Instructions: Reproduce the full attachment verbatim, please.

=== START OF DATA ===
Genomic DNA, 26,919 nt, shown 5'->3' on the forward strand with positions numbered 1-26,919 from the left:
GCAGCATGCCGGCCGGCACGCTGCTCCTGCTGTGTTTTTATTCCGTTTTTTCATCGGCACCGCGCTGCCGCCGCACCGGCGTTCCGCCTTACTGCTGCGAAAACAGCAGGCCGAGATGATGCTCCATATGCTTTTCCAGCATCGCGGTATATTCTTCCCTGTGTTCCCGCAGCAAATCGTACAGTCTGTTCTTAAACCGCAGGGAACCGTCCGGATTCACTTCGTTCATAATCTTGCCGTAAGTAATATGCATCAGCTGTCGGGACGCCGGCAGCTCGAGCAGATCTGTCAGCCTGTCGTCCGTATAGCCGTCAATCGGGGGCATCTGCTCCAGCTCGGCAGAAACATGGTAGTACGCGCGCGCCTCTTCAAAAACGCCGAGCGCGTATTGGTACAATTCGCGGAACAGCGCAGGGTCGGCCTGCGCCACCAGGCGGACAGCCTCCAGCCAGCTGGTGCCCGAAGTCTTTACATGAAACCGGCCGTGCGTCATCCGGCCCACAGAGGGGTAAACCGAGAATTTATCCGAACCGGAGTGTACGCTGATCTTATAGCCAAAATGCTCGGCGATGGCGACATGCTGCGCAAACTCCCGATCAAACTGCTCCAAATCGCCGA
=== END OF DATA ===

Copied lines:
Genomic DNA, 26,919 nt, shown 5'->3' on the forward strand with positions numbered 1-26,919 from the left:
GCAGCATGCCGGCCGGCACGCTGCTCCTGCTGTGTTTTTATTCCGTTTTTTCATCGGCACCGCGCTGCCGCCGCACCGGCGTTCCGCCTTACTGCTGCGAAAACAGCAGGCCGAGATGATGCTCCATATGCTTTTCCAGCATCGCGGTATATTCTTCCCTGTGTTCCCGCAGCAAATCGTACAGTCTGTTCTTAAACCGCAGGGAACCGTCCGGATTCACTTCGTTCATAATCTTGCCGTAAGTAATATGCATCAGCTGTCGGGACGCCGGCAGCTCGAGCAGATCTGTCAGCCTGTCGTCCGTATAGCCGTCAATCGGGGGCATCTGCTCCAGCTCGGCAGAAACATGGTAGTACGCGCGCGCCTCTTCAAAAACGCCGAGCGCGTATTGGTACAATTCGCGGAACAGCGCAGGGTCGGCCTGCGCCACCAGGCGGACAGCCTCCAGCCAGCTGGTGCCCGAAGTCTTTACATGAAACCGGCCGTGCGTCATCCGGCCCACAGAGGGGTAAACCGAGAATTTATCCGAACCGGAGTGTACGCTGATCTTATAGCCAAAATGCTCGGCGATGGCGACATGCTGCGCAAACTCCCGATCAAACTGCTCCAAATCGCCGA